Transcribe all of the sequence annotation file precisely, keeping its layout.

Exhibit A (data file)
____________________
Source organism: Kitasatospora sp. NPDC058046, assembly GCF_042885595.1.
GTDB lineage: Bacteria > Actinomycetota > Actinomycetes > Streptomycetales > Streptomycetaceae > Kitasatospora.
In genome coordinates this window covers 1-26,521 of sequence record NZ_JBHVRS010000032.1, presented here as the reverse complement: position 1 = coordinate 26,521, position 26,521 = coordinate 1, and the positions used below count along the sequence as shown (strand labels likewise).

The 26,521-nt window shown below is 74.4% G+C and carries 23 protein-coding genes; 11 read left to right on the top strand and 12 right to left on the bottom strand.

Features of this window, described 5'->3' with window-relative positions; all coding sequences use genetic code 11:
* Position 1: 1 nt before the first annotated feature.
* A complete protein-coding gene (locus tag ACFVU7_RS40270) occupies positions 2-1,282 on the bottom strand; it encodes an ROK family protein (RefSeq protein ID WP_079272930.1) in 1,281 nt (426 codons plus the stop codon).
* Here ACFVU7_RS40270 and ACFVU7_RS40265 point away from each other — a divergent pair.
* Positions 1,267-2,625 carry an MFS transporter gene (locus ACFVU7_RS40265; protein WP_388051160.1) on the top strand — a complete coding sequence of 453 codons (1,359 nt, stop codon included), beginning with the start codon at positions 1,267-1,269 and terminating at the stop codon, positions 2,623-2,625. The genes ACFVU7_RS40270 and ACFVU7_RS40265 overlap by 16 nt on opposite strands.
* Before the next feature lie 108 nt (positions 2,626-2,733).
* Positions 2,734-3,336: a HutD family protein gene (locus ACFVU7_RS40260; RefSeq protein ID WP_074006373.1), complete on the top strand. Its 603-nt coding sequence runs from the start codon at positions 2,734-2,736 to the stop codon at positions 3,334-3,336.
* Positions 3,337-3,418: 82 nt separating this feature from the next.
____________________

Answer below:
Source organism: Kitasatospora sp. NPDC058046, assembly GCF_042885595.1.
GTDB lineage: Bacteria > Actinomycetota > Actinomycetes > Streptomycetales > Streptomycetaceae > Kitasatospora.
In genome coordinates this window covers 1-26,521 of sequence record NZ_JBHVRS010000032.1, presented here as the reverse complement: position 1 = coordinate 26,521, position 26,521 = coordinate 1, and the positions used below count along the sequence as shown (strand labels likewise).

The 26,521-nt window shown below is 74.4% G+C and carries 23 protein-coding genes; 11 read left to right on the top strand and 12 right to left on the bottom strand.

Features of this window, described 5'->3' with window-relative positions; all coding sequences use genetic code 11:
* Position 1: 1 nt before the first annotated feature.
* A complete protein-coding gene (locus tag ACFVU7_RS40270) occupies positions 2-1,282 on the bottom strand; it encodes an ROK family protein (RefSeq protein ID WP_079272930.1) in 1,281 nt (426 codons plus the stop codon).
* Here ACFVU7_RS40270 and ACFVU7_RS40265 point away from each other — a divergent pair.
* Positions 1,267-2,625 carry an MFS transporter gene (locus ACFVU7_RS40265; protein WP_388051160.1) on the top strand — a complete coding sequence of 453 codons (1,359 nt, stop codon included), beginning with the start codon at positions 1,267-1,269 and terminating at the stop codon, positions 2,623-2,625. The genes ACFVU7_RS40270 and ACFVU7_RS40265 overlap by 16 nt on opposite strands.
* Before the next feature lie 108 nt (positions 2,626-2,733).
* Positions 2,734-3,336: a HutD family protein gene (locus ACFVU7_RS40260; RefSeq protein ID WP_074006373.1), complete on the top strand. Its 603-nt coding sequence runs from the start codon at positions 2,734-2,736 to the stop codon at positions 3,334-3,336.
* Positions 3,337-3,418: 82 nt separating this feature from the next.